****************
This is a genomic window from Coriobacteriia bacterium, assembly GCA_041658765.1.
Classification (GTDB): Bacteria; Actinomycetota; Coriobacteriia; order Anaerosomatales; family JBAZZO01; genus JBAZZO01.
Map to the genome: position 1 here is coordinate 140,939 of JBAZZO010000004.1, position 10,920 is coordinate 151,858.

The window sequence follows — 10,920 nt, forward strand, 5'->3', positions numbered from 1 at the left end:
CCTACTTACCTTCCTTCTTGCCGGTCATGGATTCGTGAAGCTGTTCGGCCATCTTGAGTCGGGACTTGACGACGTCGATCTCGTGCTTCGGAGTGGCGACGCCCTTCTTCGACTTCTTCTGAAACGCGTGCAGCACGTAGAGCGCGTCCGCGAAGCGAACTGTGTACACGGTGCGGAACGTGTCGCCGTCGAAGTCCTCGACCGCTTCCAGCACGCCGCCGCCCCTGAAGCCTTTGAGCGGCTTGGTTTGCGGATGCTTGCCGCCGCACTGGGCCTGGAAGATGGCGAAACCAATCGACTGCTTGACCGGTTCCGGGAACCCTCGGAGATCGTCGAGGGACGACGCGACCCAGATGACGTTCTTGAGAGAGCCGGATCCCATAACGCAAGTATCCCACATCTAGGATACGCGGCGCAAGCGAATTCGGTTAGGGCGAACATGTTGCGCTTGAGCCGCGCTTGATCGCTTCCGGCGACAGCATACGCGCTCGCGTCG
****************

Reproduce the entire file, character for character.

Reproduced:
This is a genomic window from Coriobacteriia bacterium, assembly GCA_041658765.1.
Classification (GTDB): Bacteria; Actinomycetota; Coriobacteriia; order Anaerosomatales; family JBAZZO01; genus JBAZZO01.
Map to the genome: position 1 here is coordinate 140,939 of JBAZZO010000004.1, position 10,920 is coordinate 151,858.

The window sequence follows — 10,920 nt, forward strand, 5'->3', positions numbered from 1 at the left end:
CCTACTTACCTTCCTTCTTGCCGGTCATGGATTCGTGAAGCTGTTCGGCCATCTTGAGTCGGGACTTGACGACGTCGATCTCGTGCTTCGGAGTGGCGACGCCCTTCTTCGACTTCTTCTGAAACGCGTGCAGCACGTAGAGCGCGTCCGCGAAGCGAACTGTGTACACGGTGCGGAACGTGTCGCCGTCGAAGTCCTCGACCGCTTCCAGCACGCCGCCGCCCCTGAAGCCTTTGAGCGGCTTGGTTTGCGGATGCTTGCCGCCGCACTGGGCCTGGAAGATGGCGAAACCAATCGACTGCTTGACCGGTTCCGGGAACCCTCGGAGATCGTCGAGGGACGACGCGACCCAGATGACGTTCTTGAGAGAGCCGGATCCCATAACGCAAGTATCCCACATCTAGGATACGCGGCGCAAGCGAATTCGGTTAGGGCGAACATGTTGCGCTTGAGCCGCGCTTGATCGCTTCCGGCGACAGCATACGCGCTCGCGTCG